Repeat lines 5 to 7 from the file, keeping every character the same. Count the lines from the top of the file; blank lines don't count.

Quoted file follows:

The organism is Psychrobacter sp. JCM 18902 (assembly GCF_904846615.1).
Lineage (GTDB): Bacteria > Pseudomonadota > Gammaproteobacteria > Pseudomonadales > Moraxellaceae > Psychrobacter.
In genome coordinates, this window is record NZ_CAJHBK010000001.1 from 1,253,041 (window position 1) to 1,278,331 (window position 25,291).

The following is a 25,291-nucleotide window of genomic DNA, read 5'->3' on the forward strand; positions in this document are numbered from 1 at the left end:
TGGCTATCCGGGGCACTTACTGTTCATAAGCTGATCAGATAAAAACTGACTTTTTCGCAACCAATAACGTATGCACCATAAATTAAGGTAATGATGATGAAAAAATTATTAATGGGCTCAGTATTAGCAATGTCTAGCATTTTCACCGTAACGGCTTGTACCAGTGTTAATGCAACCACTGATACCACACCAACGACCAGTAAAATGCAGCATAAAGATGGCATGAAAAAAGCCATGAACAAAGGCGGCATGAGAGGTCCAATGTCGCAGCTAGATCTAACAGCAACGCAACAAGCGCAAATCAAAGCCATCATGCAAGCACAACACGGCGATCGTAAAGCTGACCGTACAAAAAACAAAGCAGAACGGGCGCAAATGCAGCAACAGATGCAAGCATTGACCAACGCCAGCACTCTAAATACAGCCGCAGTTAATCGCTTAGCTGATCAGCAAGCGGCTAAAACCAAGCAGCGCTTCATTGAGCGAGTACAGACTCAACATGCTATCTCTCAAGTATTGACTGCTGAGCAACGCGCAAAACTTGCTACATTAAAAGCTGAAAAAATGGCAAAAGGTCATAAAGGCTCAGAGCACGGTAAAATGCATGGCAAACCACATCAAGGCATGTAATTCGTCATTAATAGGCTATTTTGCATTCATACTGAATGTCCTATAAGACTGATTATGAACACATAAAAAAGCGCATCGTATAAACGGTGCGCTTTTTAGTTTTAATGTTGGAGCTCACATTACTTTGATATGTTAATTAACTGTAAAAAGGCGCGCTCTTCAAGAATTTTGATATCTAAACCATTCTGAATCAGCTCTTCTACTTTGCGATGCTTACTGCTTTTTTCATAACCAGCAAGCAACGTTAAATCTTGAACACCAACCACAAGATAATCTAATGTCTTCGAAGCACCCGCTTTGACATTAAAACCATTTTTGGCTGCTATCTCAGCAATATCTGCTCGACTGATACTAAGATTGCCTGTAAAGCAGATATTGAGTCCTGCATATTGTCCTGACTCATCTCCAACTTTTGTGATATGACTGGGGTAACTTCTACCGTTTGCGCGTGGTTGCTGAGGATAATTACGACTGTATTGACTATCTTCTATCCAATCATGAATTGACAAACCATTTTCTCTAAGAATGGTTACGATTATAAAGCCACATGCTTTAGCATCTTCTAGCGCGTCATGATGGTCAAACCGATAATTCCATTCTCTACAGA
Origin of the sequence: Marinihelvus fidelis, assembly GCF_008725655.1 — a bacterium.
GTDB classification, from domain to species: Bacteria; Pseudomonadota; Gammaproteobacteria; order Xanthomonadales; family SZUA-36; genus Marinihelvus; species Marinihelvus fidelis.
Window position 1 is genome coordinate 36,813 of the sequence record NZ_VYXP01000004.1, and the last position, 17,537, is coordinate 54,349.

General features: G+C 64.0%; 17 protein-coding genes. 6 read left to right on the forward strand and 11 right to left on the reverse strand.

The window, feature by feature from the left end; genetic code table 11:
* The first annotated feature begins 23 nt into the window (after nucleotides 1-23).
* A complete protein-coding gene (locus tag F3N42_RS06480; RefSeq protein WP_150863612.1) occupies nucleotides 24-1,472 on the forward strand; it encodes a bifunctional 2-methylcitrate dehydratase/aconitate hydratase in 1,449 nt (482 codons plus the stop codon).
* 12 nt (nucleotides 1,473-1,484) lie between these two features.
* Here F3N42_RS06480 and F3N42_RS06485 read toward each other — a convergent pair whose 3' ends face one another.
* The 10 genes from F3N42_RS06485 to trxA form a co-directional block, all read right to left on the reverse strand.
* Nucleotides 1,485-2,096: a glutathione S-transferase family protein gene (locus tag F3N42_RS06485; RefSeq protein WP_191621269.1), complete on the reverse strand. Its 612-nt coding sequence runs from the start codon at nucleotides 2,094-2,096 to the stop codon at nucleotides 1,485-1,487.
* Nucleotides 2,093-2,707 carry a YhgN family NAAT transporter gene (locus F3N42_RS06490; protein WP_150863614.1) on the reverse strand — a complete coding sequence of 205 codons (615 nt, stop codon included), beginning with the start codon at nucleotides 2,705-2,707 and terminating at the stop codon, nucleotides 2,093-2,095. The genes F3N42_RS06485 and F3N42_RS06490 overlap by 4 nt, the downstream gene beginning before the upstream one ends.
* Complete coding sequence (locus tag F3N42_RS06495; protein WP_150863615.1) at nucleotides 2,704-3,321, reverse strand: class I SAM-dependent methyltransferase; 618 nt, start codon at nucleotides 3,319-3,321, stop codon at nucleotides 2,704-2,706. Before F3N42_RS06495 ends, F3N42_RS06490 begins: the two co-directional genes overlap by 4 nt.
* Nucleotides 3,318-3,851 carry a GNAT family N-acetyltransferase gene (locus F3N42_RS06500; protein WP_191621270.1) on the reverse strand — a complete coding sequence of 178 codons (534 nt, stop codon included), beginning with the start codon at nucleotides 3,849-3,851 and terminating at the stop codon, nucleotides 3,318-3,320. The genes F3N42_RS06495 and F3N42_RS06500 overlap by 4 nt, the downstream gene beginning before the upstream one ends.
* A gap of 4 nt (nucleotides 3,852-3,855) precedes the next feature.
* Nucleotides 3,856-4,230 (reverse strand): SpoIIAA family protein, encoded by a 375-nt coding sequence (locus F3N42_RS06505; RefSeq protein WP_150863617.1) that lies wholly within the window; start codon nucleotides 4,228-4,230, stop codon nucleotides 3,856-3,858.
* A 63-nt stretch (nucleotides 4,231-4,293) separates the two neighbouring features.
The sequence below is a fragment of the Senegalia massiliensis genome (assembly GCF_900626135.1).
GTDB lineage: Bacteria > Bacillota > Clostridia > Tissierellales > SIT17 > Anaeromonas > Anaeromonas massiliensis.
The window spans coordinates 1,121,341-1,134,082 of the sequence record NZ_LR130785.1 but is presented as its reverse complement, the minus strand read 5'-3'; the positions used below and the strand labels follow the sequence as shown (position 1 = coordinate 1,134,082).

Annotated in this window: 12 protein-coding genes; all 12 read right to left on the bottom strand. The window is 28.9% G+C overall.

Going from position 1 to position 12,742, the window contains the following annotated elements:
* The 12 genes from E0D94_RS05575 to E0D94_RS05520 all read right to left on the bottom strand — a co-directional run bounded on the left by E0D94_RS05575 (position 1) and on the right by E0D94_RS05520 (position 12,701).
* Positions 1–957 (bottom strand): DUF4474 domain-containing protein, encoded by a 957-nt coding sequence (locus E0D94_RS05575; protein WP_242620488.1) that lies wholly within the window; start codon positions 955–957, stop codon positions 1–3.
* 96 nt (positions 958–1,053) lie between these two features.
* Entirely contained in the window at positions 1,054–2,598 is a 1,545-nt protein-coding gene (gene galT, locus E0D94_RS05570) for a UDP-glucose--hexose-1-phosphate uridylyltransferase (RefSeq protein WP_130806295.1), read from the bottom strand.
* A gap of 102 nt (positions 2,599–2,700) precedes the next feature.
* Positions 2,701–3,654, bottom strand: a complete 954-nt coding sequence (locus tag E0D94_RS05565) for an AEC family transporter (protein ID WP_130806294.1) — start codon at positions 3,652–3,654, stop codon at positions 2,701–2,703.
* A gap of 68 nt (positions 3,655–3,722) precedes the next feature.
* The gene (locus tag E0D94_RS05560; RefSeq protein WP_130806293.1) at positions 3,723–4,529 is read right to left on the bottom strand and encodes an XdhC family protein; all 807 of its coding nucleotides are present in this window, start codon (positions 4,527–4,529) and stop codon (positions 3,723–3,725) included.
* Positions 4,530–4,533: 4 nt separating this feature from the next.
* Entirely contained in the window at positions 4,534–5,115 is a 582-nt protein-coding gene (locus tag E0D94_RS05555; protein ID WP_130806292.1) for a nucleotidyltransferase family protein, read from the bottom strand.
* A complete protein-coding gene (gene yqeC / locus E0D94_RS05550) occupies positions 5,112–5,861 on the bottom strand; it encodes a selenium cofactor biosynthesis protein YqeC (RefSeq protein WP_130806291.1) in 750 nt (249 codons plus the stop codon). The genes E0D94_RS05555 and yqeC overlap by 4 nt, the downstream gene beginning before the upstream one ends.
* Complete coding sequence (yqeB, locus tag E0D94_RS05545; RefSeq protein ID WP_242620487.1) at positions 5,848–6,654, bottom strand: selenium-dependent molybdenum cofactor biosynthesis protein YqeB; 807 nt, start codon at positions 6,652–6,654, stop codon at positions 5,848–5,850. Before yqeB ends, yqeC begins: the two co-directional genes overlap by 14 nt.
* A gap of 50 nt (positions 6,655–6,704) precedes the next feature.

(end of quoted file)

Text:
TGGCTATCCGGGGCACTTACTGTTCATAAGCTGATCAGATAAAAACTGACTTTTTCGCAACCAATAACGTATGCACCATAAATTAAGGTAATGATGATGAAAAAATTATTAATGGGCTCAGTATTAGCAATGTCTAGCATTTTCACCGTAACGGCTTGTACCAGTGTTAATGCAACCACTGATACCACACCAACGACCAGTAAAATGCAGCATAAAGATGGCATGAAAAAAGCCATGAACAAAGGCGGCATGAGAGGTCCAATGTCGCAGCTAGATCTAACAGCAACGCAACAAGCGCAAATCAAAGCCATCATGCAAGCACAACACGGCGATCGTAAAGCTGACCGTACAAAAAACAAAGCAGAACGGGCGCAAATGCAGCAACAGATGCAAGCATTGACCAACGCCAGCACTCTAAATACAGCCGCAGTTAATCGCTTAGCTGATCAGCAAGCGGCTAAAACCAAGCAGCGCTTCATTGAGCGAGTACAGACTCAACATGCTATCTCTCAAGTATTGACTGCTGAGCAACGCGCAAAACTTGCTACATTAAAAGCTGAAAAAATGGCAAAAGGTCATAAAGGCTCAGAGCACGGTAAAATGCATGGCAAACCACATCAAGGCATGTAATTCGTCATTAATAGGCTATTTTGCATTCATACTGAATGTCCTATAAGACTGATTATGAACACATAAAAAAGCGCATCGTATAAACGGTGCGCTTTTTAGTTTTAATGTTGGAGCTCACATTACTTTGATATGTTAATTAACTGTAAAAAGGCGCGCTCTTCAAGAATTTTGATATCTAAACCATTCTGAATCAGCTCTTCTACTTTGCGATGCTTACTGCTTTTTTCATAACCAGCAAGCAACGTTAAATCTTGAACACCAACCACAAGATAATCTAATGTCTTCGAAGCACCCGCTTTGACATTAAAACCATTTTTGGCTGCTATCTCAGCAATATCTGCTCGACTGATACTAAGATTGCCTGTAAAGCAGATATTGAGTCCTGCATATTGTCCTGACTCATCTCCAACTTTTGTGATATGACTGGGGTAACTTCTACCGTTTGCGCGTGGTTGCTGAGGATAATTACGACTGTATTGACTATCTTCTATCCAATCATGAATTGACAAACCATTTTCTCTAAGAATGGTTACGATTATAAAGCCACATGCTTTAGCATCTTCTAGCGCGTCATGATGGTCAAACCGATAATTCCATTCTCTACAGA
Origin of the sequence: Marinihelvus fidelis, assembly GCF_008725655.1 — a bacterium.
GTDB classification, from domain to species: Bacteria; Pseudomonadota; Gammaproteobacteria; order Xanthomonadales; family SZUA-36; genus Marinihelvus; species Marinihelvus fidelis.